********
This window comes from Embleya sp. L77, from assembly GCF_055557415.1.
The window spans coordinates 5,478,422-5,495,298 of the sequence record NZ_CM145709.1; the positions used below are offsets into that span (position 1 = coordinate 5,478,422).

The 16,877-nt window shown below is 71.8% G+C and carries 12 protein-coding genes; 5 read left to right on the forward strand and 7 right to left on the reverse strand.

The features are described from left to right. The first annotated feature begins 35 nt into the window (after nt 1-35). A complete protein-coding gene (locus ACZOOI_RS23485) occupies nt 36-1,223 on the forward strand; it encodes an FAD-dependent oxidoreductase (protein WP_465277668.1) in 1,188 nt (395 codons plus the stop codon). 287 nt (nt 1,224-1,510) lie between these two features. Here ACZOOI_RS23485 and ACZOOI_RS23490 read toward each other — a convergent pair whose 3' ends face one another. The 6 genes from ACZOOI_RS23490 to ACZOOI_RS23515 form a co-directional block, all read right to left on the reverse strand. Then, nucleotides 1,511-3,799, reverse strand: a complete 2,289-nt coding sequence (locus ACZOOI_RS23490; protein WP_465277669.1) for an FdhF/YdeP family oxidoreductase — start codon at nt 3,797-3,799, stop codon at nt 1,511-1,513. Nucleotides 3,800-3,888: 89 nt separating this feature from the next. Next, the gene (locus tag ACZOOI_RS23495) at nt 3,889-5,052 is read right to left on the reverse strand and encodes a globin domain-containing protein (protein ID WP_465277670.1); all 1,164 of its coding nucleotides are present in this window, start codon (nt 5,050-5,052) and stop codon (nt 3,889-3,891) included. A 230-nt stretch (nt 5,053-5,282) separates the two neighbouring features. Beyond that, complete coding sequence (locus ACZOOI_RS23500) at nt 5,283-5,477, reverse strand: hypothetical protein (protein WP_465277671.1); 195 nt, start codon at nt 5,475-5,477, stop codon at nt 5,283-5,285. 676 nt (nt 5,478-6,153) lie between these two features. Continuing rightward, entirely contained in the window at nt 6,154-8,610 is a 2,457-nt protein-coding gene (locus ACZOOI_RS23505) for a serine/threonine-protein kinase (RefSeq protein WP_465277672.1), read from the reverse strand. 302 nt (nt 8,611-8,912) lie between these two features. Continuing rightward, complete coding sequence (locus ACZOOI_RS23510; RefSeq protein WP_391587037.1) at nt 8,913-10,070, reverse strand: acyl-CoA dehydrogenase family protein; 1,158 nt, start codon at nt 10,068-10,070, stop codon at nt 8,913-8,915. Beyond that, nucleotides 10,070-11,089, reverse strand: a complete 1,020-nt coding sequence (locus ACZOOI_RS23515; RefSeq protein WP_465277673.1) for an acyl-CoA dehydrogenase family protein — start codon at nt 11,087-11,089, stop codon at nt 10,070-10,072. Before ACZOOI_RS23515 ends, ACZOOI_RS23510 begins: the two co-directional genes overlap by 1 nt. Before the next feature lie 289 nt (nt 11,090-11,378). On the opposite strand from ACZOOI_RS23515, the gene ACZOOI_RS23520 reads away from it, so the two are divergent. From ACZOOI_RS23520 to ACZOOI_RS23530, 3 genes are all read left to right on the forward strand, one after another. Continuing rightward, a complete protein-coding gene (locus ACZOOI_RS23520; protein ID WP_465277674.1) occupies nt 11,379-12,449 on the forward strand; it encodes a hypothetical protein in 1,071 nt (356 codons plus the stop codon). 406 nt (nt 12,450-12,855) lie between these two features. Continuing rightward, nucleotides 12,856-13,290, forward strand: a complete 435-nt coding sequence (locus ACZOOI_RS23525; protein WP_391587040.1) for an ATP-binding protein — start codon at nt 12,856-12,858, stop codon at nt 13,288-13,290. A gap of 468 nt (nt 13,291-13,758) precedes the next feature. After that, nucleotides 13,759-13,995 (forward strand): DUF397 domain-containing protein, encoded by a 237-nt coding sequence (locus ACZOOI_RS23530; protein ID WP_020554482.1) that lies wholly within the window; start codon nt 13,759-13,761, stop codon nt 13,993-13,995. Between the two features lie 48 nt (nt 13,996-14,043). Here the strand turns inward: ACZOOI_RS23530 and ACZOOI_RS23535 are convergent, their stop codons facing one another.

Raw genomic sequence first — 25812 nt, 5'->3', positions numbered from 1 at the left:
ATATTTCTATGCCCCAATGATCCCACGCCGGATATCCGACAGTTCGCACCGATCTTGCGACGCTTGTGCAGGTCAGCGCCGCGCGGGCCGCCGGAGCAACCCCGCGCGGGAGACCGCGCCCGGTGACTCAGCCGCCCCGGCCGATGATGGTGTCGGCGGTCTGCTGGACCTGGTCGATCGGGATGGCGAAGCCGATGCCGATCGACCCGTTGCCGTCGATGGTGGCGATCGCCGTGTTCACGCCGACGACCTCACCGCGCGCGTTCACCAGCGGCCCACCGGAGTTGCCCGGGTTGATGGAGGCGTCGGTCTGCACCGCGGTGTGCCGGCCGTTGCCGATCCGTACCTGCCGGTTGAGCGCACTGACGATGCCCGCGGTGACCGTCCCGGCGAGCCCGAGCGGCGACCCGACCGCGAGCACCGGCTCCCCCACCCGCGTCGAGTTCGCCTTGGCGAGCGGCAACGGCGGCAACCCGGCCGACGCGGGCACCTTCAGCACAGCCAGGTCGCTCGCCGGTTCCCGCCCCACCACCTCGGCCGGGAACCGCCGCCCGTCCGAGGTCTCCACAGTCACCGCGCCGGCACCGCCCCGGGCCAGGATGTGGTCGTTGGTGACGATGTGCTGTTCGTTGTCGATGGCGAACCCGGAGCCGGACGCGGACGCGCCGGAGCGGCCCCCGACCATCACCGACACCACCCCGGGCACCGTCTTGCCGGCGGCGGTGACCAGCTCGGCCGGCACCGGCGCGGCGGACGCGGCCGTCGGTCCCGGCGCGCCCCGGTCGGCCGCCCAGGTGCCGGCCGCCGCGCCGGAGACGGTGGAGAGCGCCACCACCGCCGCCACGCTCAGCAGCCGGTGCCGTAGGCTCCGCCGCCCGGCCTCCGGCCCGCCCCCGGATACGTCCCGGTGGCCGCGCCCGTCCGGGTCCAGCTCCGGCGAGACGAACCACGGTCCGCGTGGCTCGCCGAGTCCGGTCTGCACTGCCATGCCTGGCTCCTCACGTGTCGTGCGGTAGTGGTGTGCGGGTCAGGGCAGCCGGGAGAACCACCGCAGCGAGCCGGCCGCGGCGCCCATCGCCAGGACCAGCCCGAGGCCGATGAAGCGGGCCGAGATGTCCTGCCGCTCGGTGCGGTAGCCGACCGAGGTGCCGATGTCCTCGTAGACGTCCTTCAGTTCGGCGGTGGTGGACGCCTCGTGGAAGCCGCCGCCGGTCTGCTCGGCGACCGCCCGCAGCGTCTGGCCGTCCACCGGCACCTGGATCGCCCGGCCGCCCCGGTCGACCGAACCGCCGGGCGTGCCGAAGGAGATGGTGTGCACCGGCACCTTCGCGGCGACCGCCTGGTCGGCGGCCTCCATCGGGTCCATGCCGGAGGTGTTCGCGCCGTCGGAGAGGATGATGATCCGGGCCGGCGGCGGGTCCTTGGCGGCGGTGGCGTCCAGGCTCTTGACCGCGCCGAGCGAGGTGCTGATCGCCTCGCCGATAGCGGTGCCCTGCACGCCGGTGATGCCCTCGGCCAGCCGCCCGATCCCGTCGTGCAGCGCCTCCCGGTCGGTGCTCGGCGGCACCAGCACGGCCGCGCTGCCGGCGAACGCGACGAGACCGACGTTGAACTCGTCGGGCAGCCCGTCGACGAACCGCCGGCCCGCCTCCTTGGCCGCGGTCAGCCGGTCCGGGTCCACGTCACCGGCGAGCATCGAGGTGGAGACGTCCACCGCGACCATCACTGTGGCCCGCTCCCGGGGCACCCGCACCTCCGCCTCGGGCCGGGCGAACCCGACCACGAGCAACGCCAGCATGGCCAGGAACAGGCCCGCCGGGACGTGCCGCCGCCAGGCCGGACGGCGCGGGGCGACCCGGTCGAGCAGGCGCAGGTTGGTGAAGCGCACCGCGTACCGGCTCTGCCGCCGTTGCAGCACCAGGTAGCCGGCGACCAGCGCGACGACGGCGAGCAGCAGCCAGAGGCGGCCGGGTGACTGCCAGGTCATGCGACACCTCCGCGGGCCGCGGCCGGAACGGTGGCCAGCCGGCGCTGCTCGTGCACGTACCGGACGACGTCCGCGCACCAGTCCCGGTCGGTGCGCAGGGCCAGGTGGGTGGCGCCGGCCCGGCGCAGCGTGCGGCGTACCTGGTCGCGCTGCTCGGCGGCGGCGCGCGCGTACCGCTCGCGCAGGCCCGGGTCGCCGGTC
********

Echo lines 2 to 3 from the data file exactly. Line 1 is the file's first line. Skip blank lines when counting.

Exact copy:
The window spans coordinates 5,478,422-5,495,298 of the sequence record NZ_CM145709.1; the positions used below are offsets into that span (position 1 = coordinate 5,478,422).

The 16,877-nt window shown below is 71.8% G+C and carries 12 protein-coding genes; 5 read left to right on the forward strand and 7 right to left on the reverse strand.